An April 11, 2023 article in The Wall Street Journal ("Your Gen Z Co-Worker Is Hustling More Than You Think. Ambitious 20-somethings are trying to knock down the stereotype that they aren't into hard work") considered whether youth in their twenties are as hardworking as their ancestors through descriptions of several lives. A twenty-five-year-old engineer who completed high school in three-years and college in three-and-one-half-years founded her software firm at eighteen and works well into the night; a twenty-two-year-old works sixty-hour-weeks for a corporation. What it comes down to, in the opinion of this psychologist, is that motivation is individual, deriving from in-born talent shaped by the parenting that one experienced, though success depends on luck too of course.
A Psychologist's Thoughts on Clinical Practice, Behavior, and Life
A March 3, 2023 article in The Wall Street Journal ("Late to Work? Thank the Transit Union - A labor group in New York blocks a common-sense schedule update") aroused memories. Long ago I was hired as a hospital administrator at a huge, greatly troubled medical center facing bankruptcy which the federal government pressured to change. To say that I was unprepared for this task would be an understatement since I had no managerial experience and the city was historically corrupt. I joked that the local daily newspaper was read to see which of one's friends had been indicted. But I was unemployed and had unexpectedly been offered the post, likely because I wrote a book and had good credentials.
I tried my best, wanting to be a modern enlightened manager, speaking to the union representative in this light and intending for us to work together to improve things. Though congenial, he had none of it. For his workers, the hospital was a great job, they gossiping with each other and doing little else all the working day. Abandoning my warm friendly demeanor, I became a tight-lipped hardass and the setting became professional as I instituted needed education and procedures. I also began getting neck pain by the end of each day, interpreting this well-known symptom of stress as my employees giving me a pain in the neck.
Incidentally, I have no present animus toward unions, having been a member of both the Teamsters and the IBEW (International Brotherhood of Electrical Workers), and learning of many incompetent managers and unneeded worker suffering through mine and my patients' experiences.
A February 2, 2023 article in The Wall Street Journal ("You're Good at Your Job, but Are You 'Fun' Enough?") described the discomfort that workers feel at corporate bonding events, whether at the workplace or a resort, because of its implicit effect on promotion. Though never working in the corporate world apart from giving workshops, I could empathize with them.At one government job, workers were asked to volunteer to be locked in the local jail until being bailed out with charity donations from friends. Being new to the community and knowing no one, I declined to participate. Things were different at another job. There, at an idyllic psychiatric hospital which provided free food for staff and whose teenage patients felt so comfortable that they resisted discharge, the patients were sent to their room early on Fridays so the staff could gather in the Director's office for their weekly cocktail party.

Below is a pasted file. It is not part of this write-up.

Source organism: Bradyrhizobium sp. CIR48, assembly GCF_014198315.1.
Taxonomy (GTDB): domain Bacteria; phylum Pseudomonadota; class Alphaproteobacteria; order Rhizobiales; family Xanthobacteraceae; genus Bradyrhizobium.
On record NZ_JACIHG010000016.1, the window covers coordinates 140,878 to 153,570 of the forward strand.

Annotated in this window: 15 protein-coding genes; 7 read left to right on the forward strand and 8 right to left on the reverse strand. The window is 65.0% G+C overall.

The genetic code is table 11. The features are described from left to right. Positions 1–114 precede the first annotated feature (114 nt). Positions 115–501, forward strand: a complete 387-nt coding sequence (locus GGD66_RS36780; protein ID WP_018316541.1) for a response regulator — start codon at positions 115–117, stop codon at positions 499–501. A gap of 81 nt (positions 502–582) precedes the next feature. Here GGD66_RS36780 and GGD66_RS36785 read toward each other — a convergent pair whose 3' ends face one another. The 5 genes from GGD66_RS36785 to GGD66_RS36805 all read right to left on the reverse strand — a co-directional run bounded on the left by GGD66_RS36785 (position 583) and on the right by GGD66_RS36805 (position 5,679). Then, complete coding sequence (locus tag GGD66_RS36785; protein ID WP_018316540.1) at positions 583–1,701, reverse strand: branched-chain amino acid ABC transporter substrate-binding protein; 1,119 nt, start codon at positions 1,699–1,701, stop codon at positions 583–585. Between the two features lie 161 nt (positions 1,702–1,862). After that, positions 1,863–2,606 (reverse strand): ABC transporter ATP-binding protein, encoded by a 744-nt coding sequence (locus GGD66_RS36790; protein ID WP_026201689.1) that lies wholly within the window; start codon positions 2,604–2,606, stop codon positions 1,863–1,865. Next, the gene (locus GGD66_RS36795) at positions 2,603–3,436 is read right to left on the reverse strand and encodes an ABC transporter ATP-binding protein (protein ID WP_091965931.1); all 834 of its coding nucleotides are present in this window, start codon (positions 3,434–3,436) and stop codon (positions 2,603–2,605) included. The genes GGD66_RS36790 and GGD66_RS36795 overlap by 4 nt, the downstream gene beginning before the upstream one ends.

A newly installed manager's initially successful behavior has the potential to deteriorate into paranoia. Their positive abilities of extreme alertness to business change and goal directedness may descend into rigidity, with delusions of grandeur fostering unrealistic projects and irrational suspicion causing scapegoating, poor morale, and high staff turnover. Having the checks and balances of a conscientous corporate board can enable the needed organization change, protect staff against the abuse of power, and rescue the manager from what Plato described as "convulsive fear and distractions" by forcing them to abide by reality rather than fantasy.
Triangulation is the commonly occurring reduction of anxiety in a problematic relationship by introducing a third element into the situation. At work this can be a person or corporate directive depicted as "crazy" and in a marriage a child being termed "impossible." Though reducing anxiety, this unconscious maneuver is destructive since it doesn't resolve the problem. To accomplish this a third party, a management consultant or a psychotherapist, must reframe communication so the real issues are confronted. But here triangulation can also occur if the consultant identifies with the worker or the psychotherapist with the patient(s). As I never tire of repeating, the unconscious is very powerful and one must respect its power.
What one can tolerate in a boss is individual. Someone I that once knew, who worked unbothered by her crazy boss in the entertainment industry, had survived a difficult childhood, living in her car until being helped by a concerned teacher who let her live with her until she graduated from college. Upon quitting her job the young woman was asked to train her replacement to tolerate the screaming boss. But when psychosomatic symptoms (as neck pain, etc.) begin it's time to leave. I've often said that I may not have been too smart about some of the jobs that I took but I always knew exactly when to leave, which is when they want you to stay. I've learned that a manager has a certain "shelf life," initially being viewed as the organization's savior but, after it functions well, as part of any lingering problem. Still, as my (now deceased) graduate school advisor said after receiving my tale of woe/complaining letter, "Think of the job as a chapter in your memoir." Sound advice from one that I still miss.
Quit your job, if you have the economic freedom to do so, of course:
(1) When the political infighting has become intolerable. Read More